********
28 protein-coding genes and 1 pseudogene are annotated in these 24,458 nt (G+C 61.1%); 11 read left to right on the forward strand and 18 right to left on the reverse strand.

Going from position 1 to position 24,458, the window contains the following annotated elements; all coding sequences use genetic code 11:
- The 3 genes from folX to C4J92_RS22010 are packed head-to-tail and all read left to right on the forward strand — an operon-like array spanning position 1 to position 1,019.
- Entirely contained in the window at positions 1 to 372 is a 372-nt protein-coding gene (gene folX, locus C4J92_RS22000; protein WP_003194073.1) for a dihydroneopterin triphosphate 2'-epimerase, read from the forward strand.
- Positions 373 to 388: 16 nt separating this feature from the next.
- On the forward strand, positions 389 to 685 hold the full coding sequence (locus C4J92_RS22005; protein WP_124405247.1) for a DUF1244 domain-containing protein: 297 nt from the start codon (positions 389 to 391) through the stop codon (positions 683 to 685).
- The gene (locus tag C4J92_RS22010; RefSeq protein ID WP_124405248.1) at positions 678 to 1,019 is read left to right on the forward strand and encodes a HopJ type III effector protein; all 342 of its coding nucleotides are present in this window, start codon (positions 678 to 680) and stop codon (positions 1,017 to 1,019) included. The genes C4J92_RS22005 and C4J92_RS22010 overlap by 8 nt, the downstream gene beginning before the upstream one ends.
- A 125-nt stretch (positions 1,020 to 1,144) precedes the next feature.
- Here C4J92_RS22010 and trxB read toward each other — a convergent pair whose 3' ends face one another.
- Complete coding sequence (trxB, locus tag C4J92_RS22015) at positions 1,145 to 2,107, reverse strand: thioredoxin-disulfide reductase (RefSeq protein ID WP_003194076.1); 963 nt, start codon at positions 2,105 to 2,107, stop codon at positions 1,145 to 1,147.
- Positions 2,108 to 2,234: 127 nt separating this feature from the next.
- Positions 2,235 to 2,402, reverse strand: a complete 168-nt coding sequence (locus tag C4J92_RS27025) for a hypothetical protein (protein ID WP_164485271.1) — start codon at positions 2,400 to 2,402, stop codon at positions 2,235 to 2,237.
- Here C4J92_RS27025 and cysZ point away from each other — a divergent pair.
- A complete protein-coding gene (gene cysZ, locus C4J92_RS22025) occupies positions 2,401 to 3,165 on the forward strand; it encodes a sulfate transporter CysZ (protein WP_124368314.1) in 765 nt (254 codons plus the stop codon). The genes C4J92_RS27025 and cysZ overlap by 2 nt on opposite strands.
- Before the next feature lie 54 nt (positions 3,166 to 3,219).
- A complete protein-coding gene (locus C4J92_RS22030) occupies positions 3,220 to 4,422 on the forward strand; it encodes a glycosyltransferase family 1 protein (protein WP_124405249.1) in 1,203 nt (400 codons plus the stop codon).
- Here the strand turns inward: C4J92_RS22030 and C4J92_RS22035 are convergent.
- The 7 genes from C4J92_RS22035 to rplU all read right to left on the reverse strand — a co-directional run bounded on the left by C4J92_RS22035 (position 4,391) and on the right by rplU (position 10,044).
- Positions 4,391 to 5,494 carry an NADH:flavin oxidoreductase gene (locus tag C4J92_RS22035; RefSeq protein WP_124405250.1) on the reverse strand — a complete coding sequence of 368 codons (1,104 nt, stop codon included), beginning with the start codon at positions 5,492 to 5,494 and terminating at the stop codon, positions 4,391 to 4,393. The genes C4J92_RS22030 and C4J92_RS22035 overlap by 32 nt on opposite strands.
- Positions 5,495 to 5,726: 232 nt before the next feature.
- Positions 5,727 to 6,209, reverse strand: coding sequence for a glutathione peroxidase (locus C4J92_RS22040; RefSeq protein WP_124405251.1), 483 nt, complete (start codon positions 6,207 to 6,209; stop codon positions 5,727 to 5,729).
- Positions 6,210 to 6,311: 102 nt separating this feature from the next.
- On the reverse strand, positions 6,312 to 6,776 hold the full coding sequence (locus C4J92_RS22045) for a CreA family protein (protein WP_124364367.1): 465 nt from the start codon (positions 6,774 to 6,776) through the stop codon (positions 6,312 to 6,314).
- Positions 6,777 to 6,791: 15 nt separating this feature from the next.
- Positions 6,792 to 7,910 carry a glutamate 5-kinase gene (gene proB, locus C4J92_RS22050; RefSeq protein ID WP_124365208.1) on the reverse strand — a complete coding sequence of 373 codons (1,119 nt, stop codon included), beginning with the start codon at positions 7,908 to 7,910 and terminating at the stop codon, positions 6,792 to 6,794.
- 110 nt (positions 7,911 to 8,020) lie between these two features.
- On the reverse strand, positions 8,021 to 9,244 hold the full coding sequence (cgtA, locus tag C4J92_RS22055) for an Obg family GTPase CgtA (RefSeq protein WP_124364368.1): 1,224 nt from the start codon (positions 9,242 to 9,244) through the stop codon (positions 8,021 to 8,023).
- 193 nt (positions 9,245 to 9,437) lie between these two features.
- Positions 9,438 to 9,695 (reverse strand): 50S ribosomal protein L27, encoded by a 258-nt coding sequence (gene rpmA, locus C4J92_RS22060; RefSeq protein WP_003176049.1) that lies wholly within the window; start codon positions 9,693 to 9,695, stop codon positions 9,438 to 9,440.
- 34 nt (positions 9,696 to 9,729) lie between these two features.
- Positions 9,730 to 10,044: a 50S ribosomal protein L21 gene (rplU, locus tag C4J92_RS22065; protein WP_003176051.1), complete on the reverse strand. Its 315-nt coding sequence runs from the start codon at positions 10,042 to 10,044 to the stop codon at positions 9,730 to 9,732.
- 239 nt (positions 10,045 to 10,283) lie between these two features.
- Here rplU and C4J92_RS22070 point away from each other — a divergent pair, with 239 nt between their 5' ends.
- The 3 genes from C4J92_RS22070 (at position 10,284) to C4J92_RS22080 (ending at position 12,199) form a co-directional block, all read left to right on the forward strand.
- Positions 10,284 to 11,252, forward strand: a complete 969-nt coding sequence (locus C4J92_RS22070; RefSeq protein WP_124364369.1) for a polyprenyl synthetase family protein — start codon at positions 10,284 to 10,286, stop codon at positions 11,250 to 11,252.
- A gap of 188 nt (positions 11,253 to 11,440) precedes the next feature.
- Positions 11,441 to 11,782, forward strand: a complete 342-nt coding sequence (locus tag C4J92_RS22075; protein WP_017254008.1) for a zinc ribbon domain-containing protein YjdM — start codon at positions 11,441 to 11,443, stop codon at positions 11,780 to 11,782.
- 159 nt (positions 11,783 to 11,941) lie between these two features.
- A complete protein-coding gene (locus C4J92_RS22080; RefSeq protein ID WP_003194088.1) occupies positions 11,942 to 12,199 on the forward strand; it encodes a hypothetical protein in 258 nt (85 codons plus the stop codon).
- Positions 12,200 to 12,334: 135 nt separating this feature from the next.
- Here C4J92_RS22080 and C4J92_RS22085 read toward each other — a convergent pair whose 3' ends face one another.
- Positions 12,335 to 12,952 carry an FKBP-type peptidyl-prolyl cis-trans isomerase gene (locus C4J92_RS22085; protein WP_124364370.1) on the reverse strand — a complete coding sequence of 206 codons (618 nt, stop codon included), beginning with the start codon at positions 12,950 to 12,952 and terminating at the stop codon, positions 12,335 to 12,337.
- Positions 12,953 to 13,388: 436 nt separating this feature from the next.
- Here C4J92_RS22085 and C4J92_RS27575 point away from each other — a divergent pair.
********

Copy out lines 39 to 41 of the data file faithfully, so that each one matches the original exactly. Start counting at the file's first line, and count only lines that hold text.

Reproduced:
- A complete protein-coding gene (locus C4J92_RS22080; RefSeq protein ID WP_003194088.1) occupies positions 11,942 to 12,199 on the forward strand; it encodes a hypothetical protein in 258 nt (85 codons plus the stop codon).
- Positions 12,200 to 12,334: 135 nt separating this feature from the next.
- Here C4J92_RS22080 and C4J92_RS22085 read toward each other — a convergent pair whose 3' ends face one another.